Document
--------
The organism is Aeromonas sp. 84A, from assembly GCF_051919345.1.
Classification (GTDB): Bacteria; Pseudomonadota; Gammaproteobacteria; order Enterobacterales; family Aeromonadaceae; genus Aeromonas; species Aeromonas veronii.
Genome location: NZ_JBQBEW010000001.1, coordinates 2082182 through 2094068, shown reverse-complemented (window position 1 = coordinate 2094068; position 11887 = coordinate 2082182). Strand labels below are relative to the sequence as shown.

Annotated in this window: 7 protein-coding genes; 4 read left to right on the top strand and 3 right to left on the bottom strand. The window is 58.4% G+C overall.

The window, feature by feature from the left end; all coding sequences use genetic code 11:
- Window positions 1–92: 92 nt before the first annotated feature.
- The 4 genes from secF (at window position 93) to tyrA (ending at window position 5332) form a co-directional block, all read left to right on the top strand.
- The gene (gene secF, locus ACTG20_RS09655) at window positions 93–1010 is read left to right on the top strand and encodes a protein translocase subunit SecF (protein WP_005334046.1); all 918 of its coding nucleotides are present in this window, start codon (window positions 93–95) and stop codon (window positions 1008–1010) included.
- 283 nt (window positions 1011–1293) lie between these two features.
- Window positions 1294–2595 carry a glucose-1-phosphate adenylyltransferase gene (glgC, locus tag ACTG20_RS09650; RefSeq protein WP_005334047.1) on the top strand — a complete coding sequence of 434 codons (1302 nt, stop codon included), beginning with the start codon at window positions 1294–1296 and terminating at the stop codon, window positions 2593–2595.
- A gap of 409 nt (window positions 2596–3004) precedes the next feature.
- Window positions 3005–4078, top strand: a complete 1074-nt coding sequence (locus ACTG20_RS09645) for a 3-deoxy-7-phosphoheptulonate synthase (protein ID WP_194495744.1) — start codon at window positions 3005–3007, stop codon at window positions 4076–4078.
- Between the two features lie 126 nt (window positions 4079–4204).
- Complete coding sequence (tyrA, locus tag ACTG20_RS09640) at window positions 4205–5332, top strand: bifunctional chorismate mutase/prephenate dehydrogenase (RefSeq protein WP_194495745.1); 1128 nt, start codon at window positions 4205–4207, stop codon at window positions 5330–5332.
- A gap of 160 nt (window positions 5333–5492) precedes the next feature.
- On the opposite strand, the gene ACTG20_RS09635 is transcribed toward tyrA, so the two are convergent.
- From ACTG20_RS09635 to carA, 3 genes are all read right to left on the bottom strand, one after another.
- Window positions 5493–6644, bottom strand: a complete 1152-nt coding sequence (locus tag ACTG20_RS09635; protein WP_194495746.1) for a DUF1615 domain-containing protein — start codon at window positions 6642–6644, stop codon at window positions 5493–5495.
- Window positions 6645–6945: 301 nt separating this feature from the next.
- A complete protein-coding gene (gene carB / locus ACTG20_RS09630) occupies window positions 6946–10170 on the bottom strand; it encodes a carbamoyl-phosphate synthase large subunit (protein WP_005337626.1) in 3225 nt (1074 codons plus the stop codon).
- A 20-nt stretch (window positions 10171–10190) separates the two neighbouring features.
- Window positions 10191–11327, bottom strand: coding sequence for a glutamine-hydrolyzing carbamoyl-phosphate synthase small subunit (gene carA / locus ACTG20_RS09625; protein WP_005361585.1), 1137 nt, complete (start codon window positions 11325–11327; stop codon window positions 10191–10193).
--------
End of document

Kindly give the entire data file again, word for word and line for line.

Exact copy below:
The organism is Aeromonas sp. 84A, from assembly GCF_051919345.1.
Classification (GTDB): Bacteria; Pseudomonadota; Gammaproteobacteria; order Enterobacterales; family Aeromonadaceae; genus Aeromonas; species Aeromonas veronii.
Genome location: NZ_JBQBEW010000001.1, coordinates 2082182 through 2094068, shown reverse-complemented (window position 1 = coordinate 2094068; position 11887 = coordinate 2082182). Strand labels below are relative to the sequence as shown.

Annotated in this window: 7 protein-coding genes; 4 read left to right on the top strand and 3 right to left on the bottom strand. The window is 58.4% G+C overall.

The window, feature by feature from the left end; all coding sequences use genetic code 11:
- Window positions 1–92: 92 nt before the first annotated feature.
- The 4 genes from secF (at window position 93) to tyrA (ending at window position 5332) form a co-directional block, all read left to right on the top strand.
- The gene (gene secF, locus ACTG20_RS09655) at window positions 93–1010 is read left to right on the top strand and encodes a protein translocase subunit SecF (protein WP_005334046.1); all 918 of its coding nucleotides are present in this window, start codon (window positions 93–95) and stop codon (window positions 1008–1010) included.
- 283 nt (window positions 1011–1293) lie between these two features.
- Window positions 1294–2595 carry a glucose-1-phosphate adenylyltransferase gene (glgC, locus tag ACTG20_RS09650; RefSeq protein WP_005334047.1) on the top strand — a complete coding sequence of 434 codons (1302 nt, stop codon included), beginning with the start codon at window positions 1294–1296 and terminating at the stop codon, window positions 2593–2595.
- A gap of 409 nt (window positions 2596–3004) precedes the next feature.
- Window positions 3005–4078, top strand: a complete 1074-nt coding sequence (locus ACTG20_RS09645) for a 3-deoxy-7-phosphoheptulonate synthase (protein ID WP_194495744.1) — start codon at window positions 3005–3007, stop codon at window positions 4076–4078.
- Between the two features lie 126 nt (window positions 4079–4204).
- Complete coding sequence (tyrA, locus tag ACTG20_RS09640) at window positions 4205–5332, top strand: bifunctional chorismate mutase/prephenate dehydrogenase (RefSeq protein WP_194495745.1); 1128 nt, start codon at window positions 4205–4207, stop codon at window positions 5330–5332.
- A gap of 160 nt (window positions 5333–5492) precedes the next feature.
- On the opposite strand, the gene ACTG20_RS09635 is transcribed toward tyrA, so the two are convergent.
- From ACTG20_RS09635 to carA, 3 genes are all read right to left on the bottom strand, one after another.
- Window positions 5493–6644, bottom strand: a complete 1152-nt coding sequence (locus tag ACTG20_RS09635; protein WP_194495746.1) for a DUF1615 domain-containing protein — start codon at window positions 6642–6644, stop codon at window positions 5493–5495.
- Window positions 6645–6945: 301 nt separating this feature from the next.
- A complete protein-coding gene (gene carB / locus ACTG20_RS09630) occupies window positions 6946–10170 on the bottom strand; it encodes a carbamoyl-phosphate synthase large subunit (protein WP_005337626.1) in 3225 nt (1074 codons plus the stop codon).
- A 20-nt stretch (window positions 10171–10190) separates the two neighbouring features.
- Window positions 10191–11327, bottom strand: coding sequence for a glutamine-hydrolyzing carbamoyl-phosphate synthase small subunit (gene carA / locus ACTG20_RS09625; protein WP_005361585.1), 1137 nt, complete (start codon window positions 11325–11327; stop codon window positions 10191–10193).